A progressive group is attacking Gov. Rick Scott with a new website — Rick’s Recession — for what they claim is the state’s unequal recovery from the Great Recession and the detrimental cost of his policies for Florida families.
The site, published by progressive group “For Florida’s Future,” highlights what it contends are the majority of Florida counties still mired in a recession.
“Not a single thing Scott has focused on — slashing funding for public schools, refusing to expand Medicaid for millions of low-income Floridians or giving taxpayer funding to corporations who donate to his campaigns — has helped everyday Floridians,” says the group’s communication director, Blake Williams.
“To think that almost half of households qualify as working poor is galling,” Williams continued. “To think that over half of Florida’s counties are still living in a recession that should have ended years ago is unconscionable. If we’re going to dig our way out of Rick’s recession, the first thing we need to do is start prioritizing working and middle-class families, something Scott clearly hasn’t done.”
Citing data from the Florida Chamber Foundation, the website claims that a majority of Florida’s counties, especially those in rural areas, are actually worse off today than they were before the recession hit in 2008
“Nearly half of Florida households (45 percent) qualify as working poor and struggle to afford even basic necessities like health care, transportation and housing despite being employed,” the site claims.
There is a petition calling on the governor to “stop prioritizing policies that help wealthy campaign donors and corporations, and start prioritizing policies that help working and middle-class Floridians.”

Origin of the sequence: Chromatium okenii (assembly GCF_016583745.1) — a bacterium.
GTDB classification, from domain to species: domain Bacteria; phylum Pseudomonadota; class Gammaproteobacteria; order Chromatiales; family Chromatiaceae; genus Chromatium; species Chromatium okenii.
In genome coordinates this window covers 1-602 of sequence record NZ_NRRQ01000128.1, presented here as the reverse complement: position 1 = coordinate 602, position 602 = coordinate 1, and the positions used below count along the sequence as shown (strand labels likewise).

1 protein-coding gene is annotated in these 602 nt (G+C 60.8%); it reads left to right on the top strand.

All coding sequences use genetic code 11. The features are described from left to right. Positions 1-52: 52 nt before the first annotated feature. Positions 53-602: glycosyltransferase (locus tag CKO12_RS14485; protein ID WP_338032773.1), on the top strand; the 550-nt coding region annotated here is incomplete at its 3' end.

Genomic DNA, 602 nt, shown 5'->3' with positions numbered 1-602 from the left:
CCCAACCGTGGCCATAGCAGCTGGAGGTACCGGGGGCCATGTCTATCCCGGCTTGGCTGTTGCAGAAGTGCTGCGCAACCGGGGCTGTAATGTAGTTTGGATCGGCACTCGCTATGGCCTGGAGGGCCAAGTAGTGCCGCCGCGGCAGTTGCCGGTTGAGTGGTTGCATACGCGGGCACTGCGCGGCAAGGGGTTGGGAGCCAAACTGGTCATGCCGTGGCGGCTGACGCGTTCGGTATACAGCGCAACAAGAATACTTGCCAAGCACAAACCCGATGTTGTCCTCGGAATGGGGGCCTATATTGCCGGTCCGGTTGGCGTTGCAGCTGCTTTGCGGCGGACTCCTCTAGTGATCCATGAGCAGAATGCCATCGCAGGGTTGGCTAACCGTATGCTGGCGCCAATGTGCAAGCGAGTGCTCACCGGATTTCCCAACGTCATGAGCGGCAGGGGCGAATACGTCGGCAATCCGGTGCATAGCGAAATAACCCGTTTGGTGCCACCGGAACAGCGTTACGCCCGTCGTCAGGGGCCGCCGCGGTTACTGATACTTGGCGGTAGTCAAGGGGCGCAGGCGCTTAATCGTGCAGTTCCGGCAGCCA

Williams says the site will be backed by a “significant” digital ad buy on social media.
A spokesman for the governor blasted the website later Wednesday.
“This political website is chock-full of out-dated and misleading information,” said John Tupps, the communications director for Scott. “Florida has been a national leader in job creation since Governor Scott took office and the state has gone from losing 800,000 jobs in the four years before he took office to adding more than 1.4 million in less than seven years.”
Scott’s office also said that since he took office seven years ago, “he has worked to cut taxes 75 times saving Floridians more than $7.5 billion, paid down $9 billion in state debt and made government more efficient to save even more taxpayer money.”
Scott’s office also cited Florida’s unemployment rate of 3.6 percent, the lowest in more than a decade, and that Florida’s annual job growth rate of 2.6 percent is exceeding the national rate of 1.6 percent.
Scott is beginning his final year as governor. He is strongly expected to challenge Democrat Bill Nelson for his Senate seat next year.